Vaccine ‘scepticism’ is not about religion

A picture of a red-brick mosque with a white dome above it with a yellow sign in the foreground reading "NHS: Covid-19 Vaccination Centre. Follow the signs". A man in a long light-blue robe and a white 'topi' hat is walking through the car park.
A Birmingham mosque being used as a Covid vaccination centre.

Sneering scientists won’t win over anti-vaxxers by Giles Fraser (UnHerd)

This article is sub-headed “Public intellectuals risk alienating religious believers” and the author is a vicar in an inner London Anglican church with, as he says, a large ethnic minority population among its parishioners. Some of his fellow clergy have noted that conspiracy theories about the Covid-19 vaccine have been circulating in their communities, among them claims that it is some sort of conspiracy to wipe out the “Black race” or that it marks recipients with ‘666’ (the mark of the Beast in the New Testament). He and they have been making every effort to reassure their flocks that the vaccine is safe, but accuses scientists who are also known secularists or Humanists of ridiculing people of faith:

Take Professor Alice Roberts, the Professor of the Public Engagement in Science at the University of Birmingham, who is also the President of Humanists UK. At the same time as Bishop Karowei and others were pleading with their communities not to see science as a threat, she was doing her level best to ridicule people of faith.

Without any consideration for whether now is an appropriate time to go on the offensive, Professor Roberts, displaying that jocular, superior tone so beloved by professional religion haters, took to social media to sneer about the resurrection, the virgin birth and so on. It “all seems a bit … makey-uppy,” she proclaimed.

I followed the link and it was clear that the discussion had nothing to do with Covid-19, the vaccine or any theories about it on the radio; she was talking about Christian beliefs on Twitter and the target was not an inner-city church with high levels of deprivation but Anglicans in Oxford. So, this exchange would have had no impact on Christians or anyone else not privy to that particular discussion. He cites a few other examples of other recent utterances by atheist scientists of forthright dismissal of religious beliefs such as the soul. Indeed most of his article is about the fact that many public scientists are atheists and hold contemptuous attitudes towards religion or even religious people; he does not make any effort to link this to their stance on Covid-19 or vaccines, at least not on public forums like the BBC or other mainstream news sources. He tells us that a National Secular Society member said about “religious attitudes towards Covid-19” in a forum post on their website, “some of these fanatics are obstinate, some are deluded or exploitative”, which is absolutely true of some cranks who have stirred up groundless fears about the vaccine or baseless doubts about the virus itself. Just because these people are usually hostile to religion does not mean they can’t be right about something.

In my observation, mainstream religious leaders of most if not all religions have sought to encourage people to follow government and scientific advice about the virus, to observe the lockdown and to accept the vaccine if there is no medical reason for them not to. Mosques have suspended communal daily and Friday prayers during both the major lockdowns, something that would have been unthinkable previously (although it has happened during previous times where there was an infectious disease spreading in the community) and some have been used as Covid testing or vaccination centres. I have seen scores of posts on social media from Muslims who have recently lost family to the virus begging people not to put their lives or other peoples’ at risk or to believe lies about the virus.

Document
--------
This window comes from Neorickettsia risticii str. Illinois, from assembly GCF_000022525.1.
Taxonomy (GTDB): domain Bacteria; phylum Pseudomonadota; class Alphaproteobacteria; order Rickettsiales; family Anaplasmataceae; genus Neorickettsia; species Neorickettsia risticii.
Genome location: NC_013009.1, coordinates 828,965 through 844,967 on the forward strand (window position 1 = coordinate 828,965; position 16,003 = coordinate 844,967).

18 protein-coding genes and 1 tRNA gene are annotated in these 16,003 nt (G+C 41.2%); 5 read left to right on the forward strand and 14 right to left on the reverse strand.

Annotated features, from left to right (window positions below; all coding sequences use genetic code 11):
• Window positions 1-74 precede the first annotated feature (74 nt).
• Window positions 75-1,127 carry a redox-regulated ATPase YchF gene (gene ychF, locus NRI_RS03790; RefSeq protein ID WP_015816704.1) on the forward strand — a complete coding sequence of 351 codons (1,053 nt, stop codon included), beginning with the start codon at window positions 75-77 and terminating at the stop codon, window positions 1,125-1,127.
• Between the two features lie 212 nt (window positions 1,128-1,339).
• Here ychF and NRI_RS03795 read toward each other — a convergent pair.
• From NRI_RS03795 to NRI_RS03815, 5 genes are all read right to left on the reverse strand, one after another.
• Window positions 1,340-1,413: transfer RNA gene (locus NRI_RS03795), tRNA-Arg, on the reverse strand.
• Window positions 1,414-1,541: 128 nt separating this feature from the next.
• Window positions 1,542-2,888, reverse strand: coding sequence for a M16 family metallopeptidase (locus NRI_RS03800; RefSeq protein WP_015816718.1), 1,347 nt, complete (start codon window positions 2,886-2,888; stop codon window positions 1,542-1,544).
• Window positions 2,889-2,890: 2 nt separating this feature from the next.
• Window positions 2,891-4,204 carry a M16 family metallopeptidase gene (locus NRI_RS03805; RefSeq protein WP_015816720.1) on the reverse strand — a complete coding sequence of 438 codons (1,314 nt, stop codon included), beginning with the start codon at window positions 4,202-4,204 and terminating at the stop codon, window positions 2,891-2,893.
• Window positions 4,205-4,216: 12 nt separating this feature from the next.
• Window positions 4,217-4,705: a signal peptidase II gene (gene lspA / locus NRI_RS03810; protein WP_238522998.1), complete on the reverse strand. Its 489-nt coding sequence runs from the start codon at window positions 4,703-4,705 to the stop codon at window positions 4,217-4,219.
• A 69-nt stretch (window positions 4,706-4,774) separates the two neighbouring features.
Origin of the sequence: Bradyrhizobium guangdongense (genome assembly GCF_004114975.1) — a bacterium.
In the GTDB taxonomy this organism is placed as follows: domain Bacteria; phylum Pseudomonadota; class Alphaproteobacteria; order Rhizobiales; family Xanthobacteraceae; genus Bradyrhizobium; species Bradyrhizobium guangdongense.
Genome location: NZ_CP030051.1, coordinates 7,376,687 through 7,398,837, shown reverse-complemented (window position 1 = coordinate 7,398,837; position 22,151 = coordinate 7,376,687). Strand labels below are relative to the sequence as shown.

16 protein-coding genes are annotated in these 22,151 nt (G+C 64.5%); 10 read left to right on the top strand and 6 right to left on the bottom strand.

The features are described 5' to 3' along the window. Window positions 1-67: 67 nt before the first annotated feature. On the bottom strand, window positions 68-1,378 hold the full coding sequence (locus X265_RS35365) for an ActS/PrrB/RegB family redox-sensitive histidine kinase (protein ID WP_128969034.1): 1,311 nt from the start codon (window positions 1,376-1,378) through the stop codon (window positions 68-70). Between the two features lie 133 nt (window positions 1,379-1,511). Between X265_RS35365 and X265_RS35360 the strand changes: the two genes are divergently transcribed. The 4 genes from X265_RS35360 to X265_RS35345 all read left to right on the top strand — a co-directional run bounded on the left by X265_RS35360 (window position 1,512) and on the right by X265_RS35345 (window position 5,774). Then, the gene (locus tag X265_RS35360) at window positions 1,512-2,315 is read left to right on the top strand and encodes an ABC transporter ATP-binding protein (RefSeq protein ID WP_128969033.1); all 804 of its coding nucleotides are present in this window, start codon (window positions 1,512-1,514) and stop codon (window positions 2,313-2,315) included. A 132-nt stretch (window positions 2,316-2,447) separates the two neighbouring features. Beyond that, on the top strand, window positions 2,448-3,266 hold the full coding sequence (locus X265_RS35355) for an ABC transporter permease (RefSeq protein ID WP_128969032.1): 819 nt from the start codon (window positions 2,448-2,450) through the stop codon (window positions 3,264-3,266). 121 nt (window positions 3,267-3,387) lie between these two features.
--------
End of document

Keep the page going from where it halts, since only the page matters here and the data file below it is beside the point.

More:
Meanwhile, conspiracy theories and denialism spread among both religious and secular alike; the principal agitators against lockdowns, in favour of opening up schools and businesses when many scientists believe the time is not right, and against the belief that the virus is a serious health threat are not religious leaders but columnists and radio broadcasts, many of whom are not known for having strong religious beliefs if any. People believe a lot of it because they do not want to believe that they are in danger or that harsh measures are necessary (much as with action on climate change: people do not want to believe that changes to their lifestyle are necessary), not because their religion tells them to. In other cases they are long-established beliefs which have been common in certain minorities for years (e.g. that vaccines are intended for sterilisation or for spying, which in some cases have their roots in real incidents) and have nothing to do with religion even though many who believe them are also religious.

He accuses the scientists of using the virus as another opportunity to wage a culture war, but this seems to be the intention of his article: it’s another variant on the “these educated metropolitans can’t resist showing their contempt for ordinary people”. It’s true that many atheists regard people who hold religious beliefs of any sort as credulous fools who will believe any crank with any ludicrous theory, but Covid or vaccine scepticism has nothing to do with religion or religious belief; it feeds off common logical fallacies and cognitive biases which are independent of religion. Rather than furnish us with some irrelevant examples of recent expressions of atheism, Fraser should have tried to disprove the link between religious belief and Covid denialism and anti-vaxery, which is quite easy to do, rather than suggest that “religious believers” need to be won over from it. We don’t.

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